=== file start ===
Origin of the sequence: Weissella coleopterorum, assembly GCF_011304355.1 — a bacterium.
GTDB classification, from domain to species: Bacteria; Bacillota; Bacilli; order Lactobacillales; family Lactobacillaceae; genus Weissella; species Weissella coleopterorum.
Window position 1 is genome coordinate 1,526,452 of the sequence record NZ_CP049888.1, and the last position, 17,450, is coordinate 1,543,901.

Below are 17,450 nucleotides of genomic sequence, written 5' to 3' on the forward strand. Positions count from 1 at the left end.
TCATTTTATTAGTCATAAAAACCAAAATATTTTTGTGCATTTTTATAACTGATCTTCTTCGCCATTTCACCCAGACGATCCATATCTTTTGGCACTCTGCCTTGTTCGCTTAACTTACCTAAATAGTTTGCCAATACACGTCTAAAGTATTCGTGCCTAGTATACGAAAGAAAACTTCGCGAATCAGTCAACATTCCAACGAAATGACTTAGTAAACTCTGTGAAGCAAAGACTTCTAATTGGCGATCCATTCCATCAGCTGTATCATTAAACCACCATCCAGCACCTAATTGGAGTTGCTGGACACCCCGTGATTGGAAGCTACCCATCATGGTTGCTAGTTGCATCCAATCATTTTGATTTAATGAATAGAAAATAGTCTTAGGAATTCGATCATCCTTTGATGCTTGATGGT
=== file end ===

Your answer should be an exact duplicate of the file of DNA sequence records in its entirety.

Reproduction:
Origin of the sequence: Weissella coleopterorum, assembly GCF_011304355.1 — a bacterium.
GTDB classification, from domain to species: Bacteria; Bacillota; Bacilli; order Lactobacillales; family Lactobacillaceae; genus Weissella; species Weissella coleopterorum.
Window position 1 is genome coordinate 1,526,452 of the sequence record NZ_CP049888.1, and the last position, 17,450, is coordinate 1,543,901.

Below are 17,450 nucleotides of genomic sequence, written 5' to 3' on the forward strand. Positions count from 1 at the left end.
TCATTTTATTAGTCATAAAAACCAAAATATTTTTGTGCATTTTTATAACTGATCTTCTTCGCCATTTCACCCAGACGATCCATATCTTTTGGCACTCTGCCTTGTTCGCTTAACTTACCTAAATAGTTTGCCAATACACGTCTAAAGTATTCGTGCCTAGTATACGAAAGAAAACTTCGCGAATCAGTCAACATTCCAACGAAATGACTTAGTAAACTCTGTGAAGCAAAGACTTCTAATTGGCGATCCATTCCATCAGCTGTATCATTAAACCACCATCCAGCACCTAATTGGAGTTGCTGGACACCCCGTGATTGGAAGCTACCCATCATGGTTGCTAGTTGCATCCAATCATTTTGATTTAATGAATAGAAAATAGTCTTAGGAATTCGATCATCCTTTGATGCTTGATGGT